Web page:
Helen Davis was born in Hanalei, Kauai on September 22, 1907. At the age of 10 she was sent to Oahu to live with her grandmother and attend Punahou School. She became a boarder at Punahou’s Castle Hall, graduating with the class of 1927. Territorial Normal School followed from which she earned her license as a dental hygienist.
Helen married Alan Sanford Davis, a rising businessman, March 18, 1930. They lived on his ranch, Wawamalu, in the Koko Head area until their beachfront home was destroyed by the tsunami of April 1, 1946. The family moved to Honolulu where Helen continued an interest in volunteer work.
Helen’s earliest volunteer work was through her membership in the Junior League of Honolulu when she helped to teach nutrition to young immigrant mothers. Her volunteer work went on to include serving on committees and board of directors of the Red Cross, YWCA, Kapiolani Hospital, Palama Settlement, Florica Pacificia, Moanalua Gardens Foundation, Historic Hawaii Foundation, Friends of Iolani Palace, the Hawaiian Humane Society where she was a director for 30 years and received recognition for her meritorious service from the American Humane Society.
In 1943 she joined the Garden Club of Honolulu where she served as a member chairman of almost every committee, held several offices, and was president from 1968 to 1970. She was Zone XII Chairman from 1961 to 1974 and received the Garden Club of America’s Creative Leadership award in 1982.
By 1950 Honolulu had become a big town and Helen was deeply involved in civic improvement and conservation. After 10 years of working with the Outdoor Circle she became president of the organization in 1961. Her most important contribution was her successful program to put Diamond Head on the National Register for Historic Landmarks, preventing forever commercial encroachment there. In 1998 the organization Scenic Hawaii recognized Helen’s lifelong dedication to the beautification of Hawaii with a monkeypod tree planted in her honor in the city park between St. Andrew’s Cathedral and the Priory.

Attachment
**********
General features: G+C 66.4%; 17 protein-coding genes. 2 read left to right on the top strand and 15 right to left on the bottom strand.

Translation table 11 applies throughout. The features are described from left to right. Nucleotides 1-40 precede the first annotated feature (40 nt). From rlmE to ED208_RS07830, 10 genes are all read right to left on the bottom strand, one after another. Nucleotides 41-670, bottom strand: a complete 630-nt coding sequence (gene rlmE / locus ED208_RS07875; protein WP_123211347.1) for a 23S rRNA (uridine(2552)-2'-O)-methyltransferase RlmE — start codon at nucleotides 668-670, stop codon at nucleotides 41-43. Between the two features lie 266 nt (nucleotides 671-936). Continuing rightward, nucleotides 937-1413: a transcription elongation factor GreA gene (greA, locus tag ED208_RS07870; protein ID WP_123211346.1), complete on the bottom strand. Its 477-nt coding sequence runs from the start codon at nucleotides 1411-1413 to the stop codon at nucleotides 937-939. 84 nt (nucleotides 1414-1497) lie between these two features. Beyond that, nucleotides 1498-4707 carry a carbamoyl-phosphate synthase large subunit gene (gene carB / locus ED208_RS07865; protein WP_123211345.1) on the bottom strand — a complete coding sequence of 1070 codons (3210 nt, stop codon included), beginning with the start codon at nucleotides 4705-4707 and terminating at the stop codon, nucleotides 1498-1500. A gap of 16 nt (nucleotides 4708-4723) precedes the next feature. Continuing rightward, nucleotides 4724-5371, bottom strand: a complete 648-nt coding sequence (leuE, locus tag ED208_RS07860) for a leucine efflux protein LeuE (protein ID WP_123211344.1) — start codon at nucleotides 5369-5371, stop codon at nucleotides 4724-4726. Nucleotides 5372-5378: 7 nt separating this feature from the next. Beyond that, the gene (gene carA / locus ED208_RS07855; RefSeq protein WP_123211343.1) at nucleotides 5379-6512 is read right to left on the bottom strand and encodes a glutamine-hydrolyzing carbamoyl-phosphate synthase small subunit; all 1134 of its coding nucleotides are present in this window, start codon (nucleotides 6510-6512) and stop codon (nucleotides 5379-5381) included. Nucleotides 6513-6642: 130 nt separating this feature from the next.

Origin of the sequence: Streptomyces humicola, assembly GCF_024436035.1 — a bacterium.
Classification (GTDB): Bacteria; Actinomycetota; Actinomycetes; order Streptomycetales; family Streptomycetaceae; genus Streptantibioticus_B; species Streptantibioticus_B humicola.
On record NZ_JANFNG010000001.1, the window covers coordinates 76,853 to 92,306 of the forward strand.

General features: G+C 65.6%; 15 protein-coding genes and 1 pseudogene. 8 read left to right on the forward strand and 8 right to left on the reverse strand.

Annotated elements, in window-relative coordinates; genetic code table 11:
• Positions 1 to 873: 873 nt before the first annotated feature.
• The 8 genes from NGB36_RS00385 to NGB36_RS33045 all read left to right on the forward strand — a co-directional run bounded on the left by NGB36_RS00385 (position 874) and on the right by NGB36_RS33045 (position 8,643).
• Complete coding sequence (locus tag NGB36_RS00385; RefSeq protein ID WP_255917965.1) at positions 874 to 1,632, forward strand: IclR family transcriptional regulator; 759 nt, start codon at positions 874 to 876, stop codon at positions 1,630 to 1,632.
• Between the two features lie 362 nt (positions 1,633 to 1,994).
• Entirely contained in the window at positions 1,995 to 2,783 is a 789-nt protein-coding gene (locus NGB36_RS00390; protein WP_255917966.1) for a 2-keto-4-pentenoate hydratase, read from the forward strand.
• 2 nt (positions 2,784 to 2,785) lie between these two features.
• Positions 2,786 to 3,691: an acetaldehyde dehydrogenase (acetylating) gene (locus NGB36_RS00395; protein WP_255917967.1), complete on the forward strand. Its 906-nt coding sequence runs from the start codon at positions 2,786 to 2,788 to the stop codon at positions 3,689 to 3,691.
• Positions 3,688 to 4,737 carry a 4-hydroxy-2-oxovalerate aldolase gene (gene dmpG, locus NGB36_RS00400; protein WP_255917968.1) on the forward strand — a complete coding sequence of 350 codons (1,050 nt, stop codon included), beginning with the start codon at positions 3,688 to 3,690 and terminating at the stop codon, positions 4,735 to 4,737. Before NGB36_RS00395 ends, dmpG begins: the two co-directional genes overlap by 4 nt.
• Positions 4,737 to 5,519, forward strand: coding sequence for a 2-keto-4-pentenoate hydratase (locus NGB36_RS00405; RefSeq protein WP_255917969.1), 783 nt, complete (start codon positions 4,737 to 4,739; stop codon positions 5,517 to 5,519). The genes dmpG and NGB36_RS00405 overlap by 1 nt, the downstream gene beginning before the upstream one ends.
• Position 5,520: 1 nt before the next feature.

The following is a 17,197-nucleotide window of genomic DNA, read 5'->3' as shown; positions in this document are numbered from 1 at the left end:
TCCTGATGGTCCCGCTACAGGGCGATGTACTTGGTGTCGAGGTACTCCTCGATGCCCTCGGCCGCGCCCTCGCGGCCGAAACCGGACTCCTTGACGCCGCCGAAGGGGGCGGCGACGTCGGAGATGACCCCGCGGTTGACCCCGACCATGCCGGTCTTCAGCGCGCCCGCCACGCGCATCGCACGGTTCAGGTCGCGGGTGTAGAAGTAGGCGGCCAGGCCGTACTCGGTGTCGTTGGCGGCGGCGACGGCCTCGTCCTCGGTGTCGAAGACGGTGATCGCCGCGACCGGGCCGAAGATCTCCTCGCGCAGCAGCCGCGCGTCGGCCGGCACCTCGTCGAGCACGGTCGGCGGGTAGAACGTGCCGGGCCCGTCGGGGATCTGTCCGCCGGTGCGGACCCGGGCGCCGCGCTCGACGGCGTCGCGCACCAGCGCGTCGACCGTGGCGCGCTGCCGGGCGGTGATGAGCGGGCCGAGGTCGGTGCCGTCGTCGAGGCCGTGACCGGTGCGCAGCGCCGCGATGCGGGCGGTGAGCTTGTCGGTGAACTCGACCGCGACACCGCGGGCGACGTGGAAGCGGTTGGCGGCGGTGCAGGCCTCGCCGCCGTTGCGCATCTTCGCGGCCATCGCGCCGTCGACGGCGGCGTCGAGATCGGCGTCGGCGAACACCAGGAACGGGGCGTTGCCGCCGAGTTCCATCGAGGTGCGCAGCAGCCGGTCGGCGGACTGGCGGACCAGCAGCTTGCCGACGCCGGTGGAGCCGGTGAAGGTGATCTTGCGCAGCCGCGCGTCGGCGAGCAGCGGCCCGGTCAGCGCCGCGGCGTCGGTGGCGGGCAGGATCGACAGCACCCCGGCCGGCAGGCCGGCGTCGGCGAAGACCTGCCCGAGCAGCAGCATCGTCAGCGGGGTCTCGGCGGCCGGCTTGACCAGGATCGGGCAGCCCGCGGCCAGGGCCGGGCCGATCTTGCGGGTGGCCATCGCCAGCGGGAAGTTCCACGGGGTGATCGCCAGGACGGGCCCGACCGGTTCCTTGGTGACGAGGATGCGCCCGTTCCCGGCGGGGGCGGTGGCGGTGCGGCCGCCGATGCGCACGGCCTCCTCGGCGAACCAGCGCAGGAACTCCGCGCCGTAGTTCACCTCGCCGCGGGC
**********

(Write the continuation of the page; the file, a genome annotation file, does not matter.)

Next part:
Well into her 90’s Helen was still riding horseback with her granddaughter, an Olympian Equestrian who lives in England. Her book “Helen Kapililani Sanborn Davis – Reminiscences of a Life in the Islands” as told to Maili Yardley was for many weeks among the top of the Honolulu Best Sellers list. Helen joyfully celebrated her 103rd birthday three months ago. She is survived by daughters, Nancy Pflueger and Linda Davis, eight grandchildren and thirteen great-grandchildren. Private services. Memorial donations suggested to forenamed organization of choice.